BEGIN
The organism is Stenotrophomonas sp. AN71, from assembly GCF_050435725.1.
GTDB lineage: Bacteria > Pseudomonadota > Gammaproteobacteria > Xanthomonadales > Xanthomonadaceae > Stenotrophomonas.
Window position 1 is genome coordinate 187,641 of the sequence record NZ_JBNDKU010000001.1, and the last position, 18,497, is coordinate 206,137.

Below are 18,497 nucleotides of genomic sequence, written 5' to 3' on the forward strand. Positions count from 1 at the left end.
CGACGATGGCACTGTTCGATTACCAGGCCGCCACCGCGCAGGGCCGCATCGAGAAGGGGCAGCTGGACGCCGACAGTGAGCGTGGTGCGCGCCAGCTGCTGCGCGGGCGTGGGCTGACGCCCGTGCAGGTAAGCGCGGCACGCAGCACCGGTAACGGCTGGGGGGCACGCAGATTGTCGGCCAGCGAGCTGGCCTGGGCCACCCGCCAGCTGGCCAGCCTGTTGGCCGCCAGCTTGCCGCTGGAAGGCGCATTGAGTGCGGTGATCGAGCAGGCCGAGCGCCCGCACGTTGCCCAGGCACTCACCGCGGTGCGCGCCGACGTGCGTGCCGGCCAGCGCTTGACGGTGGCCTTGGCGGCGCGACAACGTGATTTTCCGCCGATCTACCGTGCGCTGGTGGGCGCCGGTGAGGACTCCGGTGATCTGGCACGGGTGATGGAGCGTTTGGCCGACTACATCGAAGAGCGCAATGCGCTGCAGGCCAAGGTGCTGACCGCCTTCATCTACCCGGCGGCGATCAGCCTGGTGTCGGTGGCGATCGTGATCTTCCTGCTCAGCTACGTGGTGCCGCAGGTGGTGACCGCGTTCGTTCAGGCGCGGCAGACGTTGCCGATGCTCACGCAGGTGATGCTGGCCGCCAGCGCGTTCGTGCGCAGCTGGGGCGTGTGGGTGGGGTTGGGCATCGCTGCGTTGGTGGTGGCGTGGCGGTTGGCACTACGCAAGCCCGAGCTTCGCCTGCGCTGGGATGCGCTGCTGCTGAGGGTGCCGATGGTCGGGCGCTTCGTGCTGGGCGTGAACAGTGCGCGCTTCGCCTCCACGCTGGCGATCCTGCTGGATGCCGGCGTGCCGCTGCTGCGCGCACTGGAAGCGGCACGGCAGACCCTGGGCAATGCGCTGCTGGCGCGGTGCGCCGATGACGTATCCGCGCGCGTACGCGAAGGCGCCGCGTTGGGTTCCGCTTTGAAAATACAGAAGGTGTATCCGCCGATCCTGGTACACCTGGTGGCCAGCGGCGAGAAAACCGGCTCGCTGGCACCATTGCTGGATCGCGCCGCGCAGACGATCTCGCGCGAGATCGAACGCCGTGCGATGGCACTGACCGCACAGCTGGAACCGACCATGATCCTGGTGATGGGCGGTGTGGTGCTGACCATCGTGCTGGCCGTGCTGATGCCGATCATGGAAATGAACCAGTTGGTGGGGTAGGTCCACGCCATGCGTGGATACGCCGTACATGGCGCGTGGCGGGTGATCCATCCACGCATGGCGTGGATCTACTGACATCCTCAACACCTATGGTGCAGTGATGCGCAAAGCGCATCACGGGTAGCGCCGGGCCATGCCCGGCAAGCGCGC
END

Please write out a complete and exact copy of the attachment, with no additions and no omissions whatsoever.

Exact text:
The organism is Stenotrophomonas sp. AN71, from assembly GCF_050435725.1.
GTDB lineage: Bacteria > Pseudomonadota > Gammaproteobacteria > Xanthomonadales > Xanthomonadaceae > Stenotrophomonas.
Window position 1 is genome coordinate 187,641 of the sequence record NZ_JBNDKU010000001.1, and the last position, 18,497, is coordinate 206,137.

Below are 18,497 nucleotides of genomic sequence, written 5' to 3' on the forward strand. Positions count from 1 at the left end.
CGACGATGGCACTGTTCGATTACCAGGCCGCCACCGCGCAGGGCCGCATCGAGAAGGGGCAGCTGGACGCCGACAGTGAGCGTGGTGCGCGCCAGCTGCTGCGCGGGCGTGGGCTGACGCCCGTGCAGGTAAGCGCGGCACGCAGCACCGGTAACGGCTGGGGGGCACGCAGATTGTCGGCCAGCGAGCTGGCCTGGGCCACCCGCCAGCTGGCCAGCCTGTTGGCCGCCAGCTTGCCGCTGGAAGGCGCATTGAGTGCGGTGATCGAGCAGGCCGAGCGCCCGCACGTTGCCCAGGCACTCACCGCGGTGCGCGCCGACGTGCGTGCCGGCCAGCGCTTGACGGTGGCCTTGGCGGCGCGACAACGTGATTTTCCGCCGATCTACCGTGCGCTGGTGGGCGCCGGTGAGGACTCCGGTGATCTGGCACGGGTGATGGAGCGTTTGGCCGACTACATCGAAGAGCGCAATGCGCTGCAGGCCAAGGTGCTGACCGCCTTCATCTACCCGGCGGCGATCAGCCTGGTGTCGGTGGCGATCGTGATCTTCCTGCTCAGCTACGTGGTGCCGCAGGTGGTGACCGCGTTCGTTCAGGCGCGGCAGACGTTGCCGATGCTCACGCAGGTGATGCTGGCCGCCAGCGCGTTCGTGCGCAGCTGGGGCGTGTGGGTGGGGTTGGGCATCGCTGCGTTGGTGGTGGCGTGGCGGTTGGCACTACGCAAGCCCGAGCTTCGCCTGCGCTGGGATGCGCTGCTGCTGAGGGTGCCGATGGTCGGGCGCTTCGTGCTGGGCGTGAACAGTGCGCGCTTCGCCTCCACGCTGGCGATCCTGCTGGATGCCGGCGTGCCGCTGCTGCGCGCACTGGAAGCGGCACGGCAGACCCTGGGCAATGCGCTGCTGGCGCGGTGCGCCGATGACGTATCCGCGCGCGTACGCGAAGGCGCCGCGTTGGGTTCCGCTTTGAAAATACAGAAGGTGTATCCGCCGATCCTGGTACACCTGGTGGCCAGCGGCGAGAAAACCGGCTCGCTGGCACCATTGCTGGATCGCGCCGCGCAGACGATCTCGCGCGAGATCGAACGCCGTGCGATGGCACTGACCGCACAGCTGGAACCGACCATGATCCTGGTGATGGGCGGTGTGGTGCTGACCATCGTGCTGGCCGTGCTGATGCCGATCATGGAAATGAACCAGTTGGTGGGGTAGGTCCACGCCATGCGTGGATACGCCGTACATGGCGCGTGGCGGGTGATCCATCCACGCATGGCGTGGATCTACTGACATCCTCAACACCTATGGTGCAGTGATGCGCAAAGCGCATCACGGGTAGCGCCGGGCCATGCCCGGCAAGCGCGC